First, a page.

Why? Because biking was fun, because he’d been doing it for a year now and thought he was getting pretty fit, and because anybody who had a jersey that rad must be a pretty cool anybody.

DSD sent in his membership application and before long he got his jersey. He was one happy dude. He laid it out on the bed next to his shorts and socks and gloves and shoes and helmet, with his bike off to the side, and admired the ensemble. Dorky Sock Dude had done sports in college, and he missed being on a team. He felt lucky to have discovered cycling, and even luckier to have learned that there were teams where people could get together to ride and have a good time, and, luckiest of all, that anybody could join.

The next morning he got up, ate breakfast, and put on his biking duds. He looked at himself in the mirror. He didn’t shave his legs like lots of the other bikers he saw, but that’s because he didn’t really understand why shaved legs had anything to do with riding a bike.

DSD had learned that there was a club ride that morning, meeting at 6:30 AM at the Pier. He left his house extra early so he wouldn’t be late. It was a great feeling, and exciting, too. He’d get to meet all of his new teammates and they would show him some cool biking stuff and workout tips and answer some questions that had been bouncing around in his head about cycling and training and fitness and stuff. Mostly stuff.

Nice to see you. Not.

When DSD rolled up to the Pier, there were five or six of his teammates draped nonchalantly on their top tubes, chatting with each other. Dorky Sock Dude was so happy he didn’t know what to do. They looked like they were talking in earnest, so he figured he’d just circle around and then introduce himself. He was wearing the team jersey, and there was no one else in sight, so any minute now they’d nod to him and he’d get to meet his mates.

Nobody said a word to him or even made eye contact. “Wow,” thought DSD “they must be talking about some serious cycling stuff.”

Then, without a word, they clicked in and rolled out. DSD hopped on behind the group, hoping someone would say something, but not knowing how to introduce himself he just sat awkwardly on the back. They were now rolling at a good clip, and occasionally one of the other riders would glance back to see if he was still there.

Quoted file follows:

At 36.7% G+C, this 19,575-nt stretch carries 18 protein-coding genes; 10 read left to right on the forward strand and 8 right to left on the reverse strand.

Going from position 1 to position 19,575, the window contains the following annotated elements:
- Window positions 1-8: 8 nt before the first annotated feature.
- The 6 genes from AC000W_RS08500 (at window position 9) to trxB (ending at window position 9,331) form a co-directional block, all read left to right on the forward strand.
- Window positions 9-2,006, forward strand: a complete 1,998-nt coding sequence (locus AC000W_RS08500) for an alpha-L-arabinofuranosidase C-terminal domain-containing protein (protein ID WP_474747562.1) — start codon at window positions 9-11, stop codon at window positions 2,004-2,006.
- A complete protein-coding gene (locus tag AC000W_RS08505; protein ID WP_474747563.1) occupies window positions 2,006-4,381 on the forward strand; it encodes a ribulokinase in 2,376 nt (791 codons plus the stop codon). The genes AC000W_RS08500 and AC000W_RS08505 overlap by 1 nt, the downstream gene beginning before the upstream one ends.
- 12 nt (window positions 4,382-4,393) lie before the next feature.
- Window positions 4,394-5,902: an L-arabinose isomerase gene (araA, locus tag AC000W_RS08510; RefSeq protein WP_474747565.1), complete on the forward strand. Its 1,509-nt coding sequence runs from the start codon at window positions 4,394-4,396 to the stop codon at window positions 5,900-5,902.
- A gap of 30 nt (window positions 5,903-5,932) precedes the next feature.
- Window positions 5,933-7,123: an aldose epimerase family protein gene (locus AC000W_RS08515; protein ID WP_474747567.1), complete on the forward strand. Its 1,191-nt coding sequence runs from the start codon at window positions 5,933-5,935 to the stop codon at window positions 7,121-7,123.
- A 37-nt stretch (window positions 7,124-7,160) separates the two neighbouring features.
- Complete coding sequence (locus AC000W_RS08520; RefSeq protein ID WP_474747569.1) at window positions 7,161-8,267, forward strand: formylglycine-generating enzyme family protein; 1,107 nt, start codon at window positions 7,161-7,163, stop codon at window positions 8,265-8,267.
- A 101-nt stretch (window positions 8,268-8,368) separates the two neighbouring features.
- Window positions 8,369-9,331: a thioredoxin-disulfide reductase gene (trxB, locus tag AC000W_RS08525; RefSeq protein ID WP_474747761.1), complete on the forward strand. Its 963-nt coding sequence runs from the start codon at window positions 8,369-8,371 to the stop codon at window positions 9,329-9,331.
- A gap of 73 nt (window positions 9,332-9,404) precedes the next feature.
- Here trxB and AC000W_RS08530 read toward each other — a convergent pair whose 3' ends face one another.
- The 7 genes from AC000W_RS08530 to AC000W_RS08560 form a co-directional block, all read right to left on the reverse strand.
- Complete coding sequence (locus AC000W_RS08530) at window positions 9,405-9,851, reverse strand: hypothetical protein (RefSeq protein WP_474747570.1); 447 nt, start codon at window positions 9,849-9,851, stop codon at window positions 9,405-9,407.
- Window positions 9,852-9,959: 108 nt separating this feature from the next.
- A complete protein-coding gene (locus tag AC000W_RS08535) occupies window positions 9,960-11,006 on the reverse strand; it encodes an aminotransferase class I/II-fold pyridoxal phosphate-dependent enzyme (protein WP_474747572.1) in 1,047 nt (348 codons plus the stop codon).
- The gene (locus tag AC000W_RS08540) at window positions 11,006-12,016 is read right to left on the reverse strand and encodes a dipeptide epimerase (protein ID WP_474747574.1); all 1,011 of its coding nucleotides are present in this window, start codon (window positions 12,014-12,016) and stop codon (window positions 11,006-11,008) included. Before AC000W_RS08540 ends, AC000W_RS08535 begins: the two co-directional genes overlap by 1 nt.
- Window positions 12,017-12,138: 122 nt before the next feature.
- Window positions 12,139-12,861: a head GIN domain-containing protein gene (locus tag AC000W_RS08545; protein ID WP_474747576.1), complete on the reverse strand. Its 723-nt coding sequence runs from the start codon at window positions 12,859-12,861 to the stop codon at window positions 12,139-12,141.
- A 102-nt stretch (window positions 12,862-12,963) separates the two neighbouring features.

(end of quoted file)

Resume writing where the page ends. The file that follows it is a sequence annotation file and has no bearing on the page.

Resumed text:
An unspoken signal was passed, and the riders dropped into single file. Dorky Sock Dude was at the end, and the pace became brutally hard. He knew it was brutally hard because the other guys were breathing loudly, and their bikes seemed to wobble. “This is cool!” thought DSD to himself. “I guess we’re doing intervals now! This is kind of like what we did on the track team in college!”

DSD moved up in the paceline, and when it was his turn he thought, “I better do my turn so they don’t think I’m slacking!” Within seconds the following riders swarmed around him, saying nothing, panting hard, beating furiously at the pedals.

“Wow!” thought DSD. “This is hard! This is great!” He hopped on the end of the train, which only had three of the original six riders left. With each surge DSD came through, got swarmed, sat on, then came through again. Soon there was no one left but DSD and one other guy, lathered in sweat and gagging on his own tongue.

Dorky Sock Dude took one final pull. “I’m pretty darn whipped, but I’ll do this last one if I can.” When he pulled over there was no one behind him. A very small group of five riders was far back in the distance, working together as hard as they could even while DSD continued to pull away. “Shoot!” he said to himself. “I lost my buddies! NOT COOL!”

Your buddies will be happy you waited

The group caught up to Dorky Sock Dude, but no one said a word. Thinking he’d tired, they began the paceline anew. Within minutes DSD was off by himself. “Crap!” he said to himself, doubly angry because he didn’t like to curse, even silently, “I lost my buddies! NOT COOL!”

By the third act in this often-seen play, the teammates gave up. Dorky Sock Dude had legs of steel, and was easily the match, and then some, of their combined efforts. The head rider came up to him. “That Shimano 105 stuff is total crap,” he said.

DSD didn’t know what to say. The next rider pedaled by. “And those socks are dork city. Get some new socks, dude.”

It washed over him. These weren’t his buddies. They’d been trying to ride away from him, but they couldn’t. So now the best they could do was to make fun of his socks and his bike.

To the extent that any of this ever happened, and I can assure that all of the true parts really did, it all took place in the late 1990’s. And if you’ve ridden at all in the South Bay, you’ve met Dorky Sock Dude, otherwise known as Greg Leibert. He’s the one who greets every newcomer with a smile, who encourages every rider regardless of ability, who stops to help you change your flat, who paces you back up to the group, and who, if you race against, almost always finishes in front of you. He’s the guy that everyone else wants to be like, even while he’s tearing you a new asshole.

He’s also the guy who wears tall white socks with the horizontal blue stripes. And the only thing people ask about his footwear nowadays is “Hey, Greg, where can I get a rad pair of socks like that?”

Where Am I?